Rüschlikon ZH – IBM has developed the world’s smallest DRAM, a memory cell used in computers and mobile phones. Scientists from IBM Research in the Greater Zurich Area were involved in the innovation.

Dynamic Random Access Memory (DRAM) is found in computers, mobile phones, portable devices and video games consoles. It contains information in the form of electric charge stored on a capacitator that can quickly save accessible data in the logic states 0 and 1.

Researchers at IBM have now developed the fastest DRAM cell in the world, writes a statement. It has a gate length of 14 nanometers, promises low-power memory, and is particularly suited to implementation in mobile devices or as cache memory. Scientists from IBM Research in Rüschlikon played a role in the EU-funded project, by producing the transistors, which were then electrically characterized at the University of Granada in Spain.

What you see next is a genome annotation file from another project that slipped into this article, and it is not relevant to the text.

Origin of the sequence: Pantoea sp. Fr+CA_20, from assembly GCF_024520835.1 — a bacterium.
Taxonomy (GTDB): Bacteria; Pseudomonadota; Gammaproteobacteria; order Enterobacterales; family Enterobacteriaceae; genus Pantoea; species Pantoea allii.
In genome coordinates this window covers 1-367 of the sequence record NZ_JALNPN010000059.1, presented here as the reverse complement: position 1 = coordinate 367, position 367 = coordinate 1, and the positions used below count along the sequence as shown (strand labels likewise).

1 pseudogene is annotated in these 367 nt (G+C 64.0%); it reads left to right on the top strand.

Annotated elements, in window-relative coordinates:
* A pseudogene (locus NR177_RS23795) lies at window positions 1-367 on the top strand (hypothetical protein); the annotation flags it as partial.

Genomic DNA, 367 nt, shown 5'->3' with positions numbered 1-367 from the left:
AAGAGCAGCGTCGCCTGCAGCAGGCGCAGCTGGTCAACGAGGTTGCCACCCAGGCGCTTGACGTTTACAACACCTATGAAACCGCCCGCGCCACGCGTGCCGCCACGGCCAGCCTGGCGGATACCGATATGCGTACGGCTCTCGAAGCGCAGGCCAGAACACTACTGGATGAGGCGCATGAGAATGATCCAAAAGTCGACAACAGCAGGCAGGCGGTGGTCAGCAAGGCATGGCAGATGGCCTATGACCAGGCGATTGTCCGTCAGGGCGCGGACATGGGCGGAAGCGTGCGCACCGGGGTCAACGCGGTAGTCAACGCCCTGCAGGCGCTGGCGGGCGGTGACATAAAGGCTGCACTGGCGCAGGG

IBM Research in Rüschlikon was founded in 1956 as the first IBM laboratory outside the USA. Today it is one of 12 IBM sites with a research laboratory. Its spectrum of research activities ranges from nano technology to the development of future generations of computer systems and memory technology, all the way to cloud computing, data protection, supercomputing and simulation, big data analytics and cognitive computing. 

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